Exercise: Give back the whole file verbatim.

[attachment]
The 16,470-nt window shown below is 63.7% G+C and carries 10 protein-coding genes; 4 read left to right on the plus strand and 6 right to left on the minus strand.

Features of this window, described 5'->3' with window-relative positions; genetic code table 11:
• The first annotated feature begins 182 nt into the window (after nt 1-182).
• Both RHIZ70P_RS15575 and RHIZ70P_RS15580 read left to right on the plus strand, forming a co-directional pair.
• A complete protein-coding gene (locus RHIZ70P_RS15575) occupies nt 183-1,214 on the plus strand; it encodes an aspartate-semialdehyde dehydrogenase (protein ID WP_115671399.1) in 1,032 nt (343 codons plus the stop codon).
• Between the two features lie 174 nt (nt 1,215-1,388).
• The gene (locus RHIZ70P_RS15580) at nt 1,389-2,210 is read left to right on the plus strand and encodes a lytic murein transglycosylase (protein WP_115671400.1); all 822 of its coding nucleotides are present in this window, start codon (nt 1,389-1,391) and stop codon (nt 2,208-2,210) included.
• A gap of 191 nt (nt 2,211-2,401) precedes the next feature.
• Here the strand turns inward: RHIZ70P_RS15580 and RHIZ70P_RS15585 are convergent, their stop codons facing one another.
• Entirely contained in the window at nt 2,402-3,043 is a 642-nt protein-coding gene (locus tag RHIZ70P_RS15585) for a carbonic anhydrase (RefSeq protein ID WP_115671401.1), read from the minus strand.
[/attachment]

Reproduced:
The 16,470-nt window shown below is 63.7% G+C and carries 10 protein-coding genes; 4 read left to right on the plus strand and 6 right to left on the minus strand.

Features of this window, described 5'->3' with window-relative positions; genetic code table 11:
• The first annotated feature begins 182 nt into the window (after nt 1-182).
• Both RHIZ70P_RS15575 and RHIZ70P_RS15580 read left to right on the plus strand, forming a co-directional pair.
• A complete protein-coding gene (locus RHIZ70P_RS15575) occupies nt 183-1,214 on the plus strand; it encodes an aspartate-semialdehyde dehydrogenase (protein ID WP_115671399.1) in 1,032 nt (343 codons plus the stop codon).
• Between the two features lie 174 nt (nt 1,215-1,388).
• The gene (locus RHIZ70P_RS15580) at nt 1,389-2,210 is read left to right on the plus strand and encodes a lytic murein transglycosylase (protein WP_115671400.1); all 822 of its coding nucleotides are present in this window, start codon (nt 1,389-1,391) and stop codon (nt 2,208-2,210) included.
• A gap of 191 nt (nt 2,211-2,401) precedes the next feature.
• Here the strand turns inward: RHIZ70P_RS15580 and RHIZ70P_RS15585 are convergent, their stop codons facing one another.
• Entirely contained in the window at nt 2,402-3,043 is a 642-nt protein-coding gene (locus tag RHIZ70P_RS15585) for a carbonic anhydrase (RefSeq protein ID WP_115671401.1), read from the minus strand.